Newly appointed Defense Minister Itsunori Onodera has said he will consider the option of allowing the Self-Defense Forces to acquire the capability to directly attack North Korean missile bases amid escalating concerns over Pyongyang’s rapidly growing weapons programs.

“We should consider it from the perspective of what Japan can do to beef up the deterrent capability of the Japan-U.S. alliance and protect the lives and property of the Japanese people,” Onodera said in a joint interview Friday with media outlets including The Japan Times.

At the same time, Onodera carefully chose his words, saying he will facilitate debate on how to improve “Japan’s overall ability to deal with ballistic missiles” from the North.

Acts of belligerence are banned by Article 9 of the Constitution.

In Hiroshima on Sunday, Prime Minister Shinzo Abe remained cautious about opening this constitutional can of worms.

At a news conference after the annual memorial ceremony for the 72nd anniversary of the atomic bomb attack, Abe said he had “no plan” at the moment to consider giving the SDF permission to develop the ability to carry out attacks on other countries.

Onodera’s stance on the sensitive issue has been closely watched. In March, he himself proposed that Japan consider procuring long-range cruise missiles capable of striking North Korean sites.

At the time, Onodera, who was appointed defense chief in last week’s Cabinet reshuffle, was a key member of the ruling Liberal Democratic Party’s security panel. The panel’s proposal emphasized that the SDF should be allowed to “strike back” should Japan ever be attacked, rather than carry out a pre-emptive strike. This was suggested because of the limits of war-renouncing Article 9.

The government has long maintained that counterattacks are theoretically acceptable under the supreme law. But acquiring this capability would nonetheless pose a radical break with Japan’s pacifist postwar policies.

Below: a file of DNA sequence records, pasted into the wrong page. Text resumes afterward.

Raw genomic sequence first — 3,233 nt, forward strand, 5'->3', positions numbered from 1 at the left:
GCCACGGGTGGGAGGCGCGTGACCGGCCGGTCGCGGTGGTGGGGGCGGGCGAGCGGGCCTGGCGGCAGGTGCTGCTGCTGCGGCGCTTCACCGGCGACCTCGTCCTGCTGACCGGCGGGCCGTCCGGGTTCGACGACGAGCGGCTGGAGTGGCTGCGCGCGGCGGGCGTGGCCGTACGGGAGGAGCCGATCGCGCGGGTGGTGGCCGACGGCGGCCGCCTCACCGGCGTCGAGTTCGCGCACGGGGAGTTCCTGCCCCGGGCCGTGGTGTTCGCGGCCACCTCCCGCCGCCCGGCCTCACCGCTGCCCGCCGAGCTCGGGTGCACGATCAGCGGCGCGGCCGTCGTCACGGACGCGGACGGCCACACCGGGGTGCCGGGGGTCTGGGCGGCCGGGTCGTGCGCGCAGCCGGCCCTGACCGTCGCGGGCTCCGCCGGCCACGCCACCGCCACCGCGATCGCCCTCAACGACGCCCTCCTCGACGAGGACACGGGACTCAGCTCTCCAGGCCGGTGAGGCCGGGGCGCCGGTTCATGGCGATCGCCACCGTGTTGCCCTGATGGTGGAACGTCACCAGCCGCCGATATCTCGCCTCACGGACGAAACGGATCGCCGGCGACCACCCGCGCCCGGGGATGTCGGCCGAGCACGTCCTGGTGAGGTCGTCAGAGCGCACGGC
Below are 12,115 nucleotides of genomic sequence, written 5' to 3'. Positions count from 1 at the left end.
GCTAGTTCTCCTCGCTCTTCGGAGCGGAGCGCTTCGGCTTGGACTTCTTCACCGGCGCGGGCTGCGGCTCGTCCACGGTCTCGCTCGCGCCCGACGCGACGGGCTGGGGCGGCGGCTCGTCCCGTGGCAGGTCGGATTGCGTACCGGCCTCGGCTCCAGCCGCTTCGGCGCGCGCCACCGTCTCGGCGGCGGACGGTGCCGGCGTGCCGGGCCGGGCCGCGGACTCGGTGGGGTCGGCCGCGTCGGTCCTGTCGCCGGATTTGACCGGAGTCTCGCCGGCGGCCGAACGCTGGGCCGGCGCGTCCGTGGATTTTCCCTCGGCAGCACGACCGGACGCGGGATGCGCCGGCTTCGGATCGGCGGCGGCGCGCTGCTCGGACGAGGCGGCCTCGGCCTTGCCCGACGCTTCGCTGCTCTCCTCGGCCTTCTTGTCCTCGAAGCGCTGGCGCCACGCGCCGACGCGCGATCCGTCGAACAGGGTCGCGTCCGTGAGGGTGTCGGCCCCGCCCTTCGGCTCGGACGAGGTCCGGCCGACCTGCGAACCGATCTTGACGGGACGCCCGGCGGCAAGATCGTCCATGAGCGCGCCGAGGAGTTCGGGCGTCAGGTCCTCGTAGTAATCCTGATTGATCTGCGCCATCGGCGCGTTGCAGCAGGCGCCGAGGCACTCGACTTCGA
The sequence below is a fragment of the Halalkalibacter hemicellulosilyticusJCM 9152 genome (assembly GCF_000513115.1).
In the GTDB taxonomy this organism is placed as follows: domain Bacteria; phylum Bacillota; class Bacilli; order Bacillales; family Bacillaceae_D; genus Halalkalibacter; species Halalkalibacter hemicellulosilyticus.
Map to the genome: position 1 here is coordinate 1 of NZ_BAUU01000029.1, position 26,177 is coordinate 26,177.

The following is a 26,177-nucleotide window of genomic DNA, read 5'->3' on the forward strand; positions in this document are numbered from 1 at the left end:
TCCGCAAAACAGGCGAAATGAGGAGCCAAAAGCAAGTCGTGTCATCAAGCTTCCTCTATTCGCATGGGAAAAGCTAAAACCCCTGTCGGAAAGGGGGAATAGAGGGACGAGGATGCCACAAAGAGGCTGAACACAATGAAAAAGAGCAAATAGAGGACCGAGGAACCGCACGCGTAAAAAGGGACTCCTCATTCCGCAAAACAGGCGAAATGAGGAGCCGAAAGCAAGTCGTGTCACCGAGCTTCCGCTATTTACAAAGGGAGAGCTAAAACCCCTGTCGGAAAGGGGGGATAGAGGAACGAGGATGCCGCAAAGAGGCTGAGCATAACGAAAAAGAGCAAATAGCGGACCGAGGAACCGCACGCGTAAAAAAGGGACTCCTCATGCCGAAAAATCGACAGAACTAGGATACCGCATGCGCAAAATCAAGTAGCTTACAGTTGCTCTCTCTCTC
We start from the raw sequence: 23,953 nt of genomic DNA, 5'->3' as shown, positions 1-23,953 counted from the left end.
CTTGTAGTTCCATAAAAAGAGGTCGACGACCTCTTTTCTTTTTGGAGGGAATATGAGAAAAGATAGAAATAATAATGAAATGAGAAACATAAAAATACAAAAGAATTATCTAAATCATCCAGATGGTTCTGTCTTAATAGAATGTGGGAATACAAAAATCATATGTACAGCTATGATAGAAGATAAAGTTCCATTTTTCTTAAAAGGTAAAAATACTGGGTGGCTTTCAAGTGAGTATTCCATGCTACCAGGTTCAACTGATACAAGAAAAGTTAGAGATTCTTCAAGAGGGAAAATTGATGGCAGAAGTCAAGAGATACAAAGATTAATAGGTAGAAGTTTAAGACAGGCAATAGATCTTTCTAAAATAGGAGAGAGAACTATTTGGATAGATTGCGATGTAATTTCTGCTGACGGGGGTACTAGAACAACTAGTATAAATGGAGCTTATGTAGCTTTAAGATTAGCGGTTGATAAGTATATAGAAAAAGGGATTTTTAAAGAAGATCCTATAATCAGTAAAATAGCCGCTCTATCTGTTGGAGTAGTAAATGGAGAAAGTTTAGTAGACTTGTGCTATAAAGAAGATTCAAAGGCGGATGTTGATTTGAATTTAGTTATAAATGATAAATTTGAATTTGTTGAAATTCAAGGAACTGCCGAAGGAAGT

The government claims that, at the moment, it has no armaments that would allow the SDF to strike military bases overseas, such as long-range fighter jets or Tomahawk cruise missiles.

Japan, which has long adhered to an “exclusively defensive posture,” has depended on the United States — its security ally — to attack overseas targets should war involving Japan ever break out. This military relationship has often been described as shield and spear.

On Pyongyang, Onodera said Tokyo will continue to cooperate closely with Washington and Seoul to rein in its provocations while also asking China and Russia to play bigger roles in ratcheting up pressure on the reclusive state.

Onodera also he said he wants to take “root and branch” measures to prevent a recurrence of the data cover-up that caused former Defense Minister Tomomi Inada to resign last month, and vowed to turn the ministry into a more transparent organization and facilitate cross-departmental communication.

The freshly minted defense chief also said he has “no plan” to visit war-linked Yasukuni Shrine at the moment.

Inada drew fire last December by making a surprise visit to the shrine, which honors the country’s war dead — including Class-A war criminals.

For decades, visits by government officials to the shrine have infuriated China and South Korea, which view such moves as signs that Japan remains unrepentant for its wartime transgressions.

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